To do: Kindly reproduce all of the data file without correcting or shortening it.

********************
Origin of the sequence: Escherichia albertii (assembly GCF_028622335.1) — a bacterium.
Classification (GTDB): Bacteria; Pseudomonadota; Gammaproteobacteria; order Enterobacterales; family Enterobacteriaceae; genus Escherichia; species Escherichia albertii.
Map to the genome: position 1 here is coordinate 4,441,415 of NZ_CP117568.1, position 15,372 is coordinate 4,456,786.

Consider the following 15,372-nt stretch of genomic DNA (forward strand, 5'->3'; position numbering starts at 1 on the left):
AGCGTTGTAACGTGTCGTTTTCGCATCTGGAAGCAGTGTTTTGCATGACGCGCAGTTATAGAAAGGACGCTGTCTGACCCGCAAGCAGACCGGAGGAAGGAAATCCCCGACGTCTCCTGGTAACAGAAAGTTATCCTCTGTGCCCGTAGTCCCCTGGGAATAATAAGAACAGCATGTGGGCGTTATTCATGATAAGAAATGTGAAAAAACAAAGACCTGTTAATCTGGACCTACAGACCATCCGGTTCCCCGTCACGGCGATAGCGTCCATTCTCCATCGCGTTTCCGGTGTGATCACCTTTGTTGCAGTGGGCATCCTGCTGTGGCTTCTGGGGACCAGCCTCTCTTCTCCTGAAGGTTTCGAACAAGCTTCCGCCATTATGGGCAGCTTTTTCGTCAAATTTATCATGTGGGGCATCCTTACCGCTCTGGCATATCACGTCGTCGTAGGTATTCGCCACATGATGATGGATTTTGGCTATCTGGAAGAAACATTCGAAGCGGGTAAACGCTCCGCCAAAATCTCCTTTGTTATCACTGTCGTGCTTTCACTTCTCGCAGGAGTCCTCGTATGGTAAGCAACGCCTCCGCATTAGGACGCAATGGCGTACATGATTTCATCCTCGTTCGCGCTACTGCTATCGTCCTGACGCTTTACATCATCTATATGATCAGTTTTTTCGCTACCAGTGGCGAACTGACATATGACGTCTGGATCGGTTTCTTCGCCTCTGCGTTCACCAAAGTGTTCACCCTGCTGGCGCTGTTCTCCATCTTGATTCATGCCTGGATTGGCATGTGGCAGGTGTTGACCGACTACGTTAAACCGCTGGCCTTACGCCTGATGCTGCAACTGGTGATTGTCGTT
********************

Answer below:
Origin of the sequence: Escherichia albertii (assembly GCF_028622335.1) — a bacterium.
Classification (GTDB): Bacteria; Pseudomonadota; Gammaproteobacteria; order Enterobacterales; family Enterobacteriaceae; genus Escherichia; species Escherichia albertii.
Map to the genome: position 1 here is coordinate 4,441,415 of NZ_CP117568.1, position 15,372 is coordinate 4,456,786.

Consider the following 15,372-nt stretch of genomic DNA (forward strand, 5'->3'; position numbering starts at 1 on the left):
AGCGTTGTAACGTGTCGTTTTCGCATCTGGAAGCAGTGTTTTGCATGACGCGCAGTTATAGAAAGGACGCTGTCTGACCCGCAAGCAGACCGGAGGAAGGAAATCCCCGACGTCTCCTGGTAACAGAAAGTTATCCTCTGTGCCCGTAGTCCCCTGGGAATAATAAGAACAGCATGTGGGCGTTATTCATGATAAGAAATGTGAAAAAACAAAGACCTGTTAATCTGGACCTACAGACCATCCGGTTCCCCGTCACGGCGATAGCGTCCATTCTCCATCGCGTTTCCGGTGTGATCACCTTTGTTGCAGTGGGCATCCTGCTGTGGCTTCTGGGGACCAGCCTCTCTTCTCCTGAAGGTTTCGAACAAGCTTCCGCCATTATGGGCAGCTTTTTCGTCAAATTTATCATGTGGGGCATCCTTACCGCTCTGGCATATCACGTCGTCGTAGGTATTCGCCACATGATGATGGATTTTGGCTATCTGGAAGAAACATTCGAAGCGGGTAAACGCTCCGCCAAAATCTCCTTTGTTATCACTGTCGTGCTTTCACTTCTCGCAGGAGTCCTCGTATGGTAAGCAACGCCTCCGCATTAGGACGCAATGGCGTACATGATTTCATCCTCGTTCGCGCTACTGCTATCGTCCTGACGCTTTACATCATCTATATGATCAGTTTTTTCGCTACCAGTGGCGAACTGACATATGACGTCTGGATCGGTTTCTTCGCCTCTGCGTTCACCAAAGTGTTCACCCTGCTGGCGCTGTTCTCCATCTTGATTCATGCCTGGATTGGCATGTGGCAGGTGTTGACCGACTACGTTAAACCGCTGGCCTTACGCCTGATGCTGCAACTGGTGATTGTCGTT